رشته های مرتبط مهندسی عمران
گرایش های مرتبط مهندسی آب و فاضلاب، مدیریت منابع آب
مجله فراتر از یک سلامت: از شناخت تا نتایج – Beyond One Health: From Recognition to Results
دانشگاه University of Illinois at Urbana‐Champaign – Urbana – USA
شناسه دیجیتال – doi https://doi.org/10.1002/9781119194521.ch4
منتشر شده در نشریه وایلی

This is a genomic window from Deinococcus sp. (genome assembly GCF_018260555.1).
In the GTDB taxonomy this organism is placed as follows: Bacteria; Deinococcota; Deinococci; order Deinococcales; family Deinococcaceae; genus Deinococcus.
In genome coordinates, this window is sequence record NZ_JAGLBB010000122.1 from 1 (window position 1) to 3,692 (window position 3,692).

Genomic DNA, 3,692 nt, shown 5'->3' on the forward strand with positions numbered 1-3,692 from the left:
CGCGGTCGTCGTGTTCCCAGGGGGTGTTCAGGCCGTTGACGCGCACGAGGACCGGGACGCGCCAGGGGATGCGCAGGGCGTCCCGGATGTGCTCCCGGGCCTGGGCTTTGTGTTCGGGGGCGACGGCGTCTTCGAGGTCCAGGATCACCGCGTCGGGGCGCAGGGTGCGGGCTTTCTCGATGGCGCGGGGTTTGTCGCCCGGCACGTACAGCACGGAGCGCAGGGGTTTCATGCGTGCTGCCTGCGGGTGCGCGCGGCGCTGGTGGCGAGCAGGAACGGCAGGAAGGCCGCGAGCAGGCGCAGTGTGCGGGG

4.1 Introduction The global human population, currently estimated at 7.3 billion, is expected to increase by 33% to 9.7 billion by 2050. Under present conditions and policies, this is projected to require a 60% concomitant increase in agricultural production and 15% increased demand for water to meet the food needs of a projected world population of 9 billion people (World Bank, 2017). And the United Nations (UN) has estimated that, under current practices, the global water demand in developing nations alone will have increased by 400% by 2050 (United Nations World Water Assessment Programme, 2015). Combined with rising gross domestic product (GDP) in virtually all nations, which leads to increased demand for electricity, these increasing needs for water come at a time when long‐ term droughts are having impacts in highly (e.g., southwestern USA, western Canada), moderately (e.g., Brazil, Columbia), and less‐ developed (e.g., Malawi) nations alike. Global climate change adds additional uncertainly to the future regional availability of water. Often, poor policies and lack of regulations promoting water conservation lead to wasteful use, exacerbating droughts caused by natural phenomena and disproportionately affecting the poor and disenfranchised. Herein we address two aspects of water security: water quality and water quantity. Recent decades have seen increased access to safe drinking water. By 2010, 89% of the global population were using potable water, which was an increase in over two billion people in the previous 20 years. Still, nearly one billion people lack access to sufficient quantities of safe water for drinking, food preparation, and hygiene. The UN Committee on Economic, Social and Cultural Rights, through the adoption of General Comment No. 15 (United Nations, 2002), recognized the human right to water, further defined as “the right to sufficient, safe, acceptable and physically accessible and affordable water for personal and domestic uses.” More recently, the UN General Assembly, through adoption of Resolution 64/292, recognized the human right to clean drinking water and sanitation (United Nations, 2010). Access to safe water goes hand in hand with proper sanitation and treatment, which is lacking in some regions.